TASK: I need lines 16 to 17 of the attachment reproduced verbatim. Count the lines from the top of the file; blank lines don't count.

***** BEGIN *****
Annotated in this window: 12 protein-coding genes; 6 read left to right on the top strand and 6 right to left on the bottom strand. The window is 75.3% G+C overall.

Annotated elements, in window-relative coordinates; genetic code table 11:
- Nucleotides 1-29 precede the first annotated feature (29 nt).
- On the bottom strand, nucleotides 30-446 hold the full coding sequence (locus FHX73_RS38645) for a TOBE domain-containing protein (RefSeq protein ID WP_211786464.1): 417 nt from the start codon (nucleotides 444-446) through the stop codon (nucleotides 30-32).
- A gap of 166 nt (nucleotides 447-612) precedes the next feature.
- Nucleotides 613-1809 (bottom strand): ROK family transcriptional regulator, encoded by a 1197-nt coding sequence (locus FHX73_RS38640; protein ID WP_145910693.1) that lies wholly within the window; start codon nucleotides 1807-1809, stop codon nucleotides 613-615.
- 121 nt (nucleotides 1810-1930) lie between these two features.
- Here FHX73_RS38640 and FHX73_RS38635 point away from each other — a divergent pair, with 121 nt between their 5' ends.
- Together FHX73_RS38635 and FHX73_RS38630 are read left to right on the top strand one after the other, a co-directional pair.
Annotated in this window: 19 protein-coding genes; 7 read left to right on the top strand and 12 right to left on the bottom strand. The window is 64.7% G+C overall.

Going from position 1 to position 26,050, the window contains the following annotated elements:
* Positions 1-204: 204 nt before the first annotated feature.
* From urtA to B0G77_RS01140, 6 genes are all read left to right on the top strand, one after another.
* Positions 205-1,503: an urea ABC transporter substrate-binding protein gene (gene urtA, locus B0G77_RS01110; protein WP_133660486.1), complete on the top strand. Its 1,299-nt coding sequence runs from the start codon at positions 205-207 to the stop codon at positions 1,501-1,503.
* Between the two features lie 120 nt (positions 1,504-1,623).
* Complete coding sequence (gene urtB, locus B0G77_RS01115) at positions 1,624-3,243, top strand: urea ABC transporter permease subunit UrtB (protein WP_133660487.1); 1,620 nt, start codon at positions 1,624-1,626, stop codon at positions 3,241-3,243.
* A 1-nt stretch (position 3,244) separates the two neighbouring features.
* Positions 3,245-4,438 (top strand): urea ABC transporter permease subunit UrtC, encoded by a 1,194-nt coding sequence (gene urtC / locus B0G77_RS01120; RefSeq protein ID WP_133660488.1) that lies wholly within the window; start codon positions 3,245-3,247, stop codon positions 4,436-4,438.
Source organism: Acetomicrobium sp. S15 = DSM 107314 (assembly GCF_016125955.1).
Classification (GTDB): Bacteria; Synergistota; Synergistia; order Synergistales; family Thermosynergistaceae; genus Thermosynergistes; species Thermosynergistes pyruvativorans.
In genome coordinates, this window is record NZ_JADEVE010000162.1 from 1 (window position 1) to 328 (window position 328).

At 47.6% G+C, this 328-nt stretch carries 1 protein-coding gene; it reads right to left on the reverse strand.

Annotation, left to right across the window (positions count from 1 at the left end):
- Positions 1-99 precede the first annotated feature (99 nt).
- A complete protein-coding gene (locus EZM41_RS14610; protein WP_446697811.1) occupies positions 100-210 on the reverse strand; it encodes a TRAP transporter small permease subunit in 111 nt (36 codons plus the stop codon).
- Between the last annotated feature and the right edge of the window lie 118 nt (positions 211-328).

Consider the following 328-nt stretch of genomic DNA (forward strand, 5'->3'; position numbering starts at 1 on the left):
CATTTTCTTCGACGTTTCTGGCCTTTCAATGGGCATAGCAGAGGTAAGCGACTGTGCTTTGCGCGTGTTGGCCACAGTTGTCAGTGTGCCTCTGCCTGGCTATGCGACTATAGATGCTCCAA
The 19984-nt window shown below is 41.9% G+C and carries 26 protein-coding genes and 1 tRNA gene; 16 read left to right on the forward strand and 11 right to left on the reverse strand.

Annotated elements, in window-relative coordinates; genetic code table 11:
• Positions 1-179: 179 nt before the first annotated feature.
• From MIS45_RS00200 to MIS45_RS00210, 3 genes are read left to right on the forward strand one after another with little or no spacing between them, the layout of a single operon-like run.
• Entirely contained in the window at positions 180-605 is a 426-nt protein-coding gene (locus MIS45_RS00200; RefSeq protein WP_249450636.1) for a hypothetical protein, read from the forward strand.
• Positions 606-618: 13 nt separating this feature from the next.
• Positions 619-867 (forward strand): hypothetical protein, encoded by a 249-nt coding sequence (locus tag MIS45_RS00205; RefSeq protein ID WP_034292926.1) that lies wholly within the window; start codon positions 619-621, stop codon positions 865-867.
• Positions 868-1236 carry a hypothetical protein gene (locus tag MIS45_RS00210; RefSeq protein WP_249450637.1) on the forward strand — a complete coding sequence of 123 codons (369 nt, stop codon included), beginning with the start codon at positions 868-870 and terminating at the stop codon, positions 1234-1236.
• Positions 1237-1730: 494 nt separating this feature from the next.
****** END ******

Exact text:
* Complete coding sequence (gene urtB, locus B0G77_RS01115) at positions 1,624-3,243, top strand: urea ABC transporter permease subunit UrtB (protein WP_133660487.1); 1,620 nt, start codon at positions 1,624-1,626, stop codon at positions 3,241-3,243.
* A 1-nt stretch (position 3,244) separates the two neighbouring features.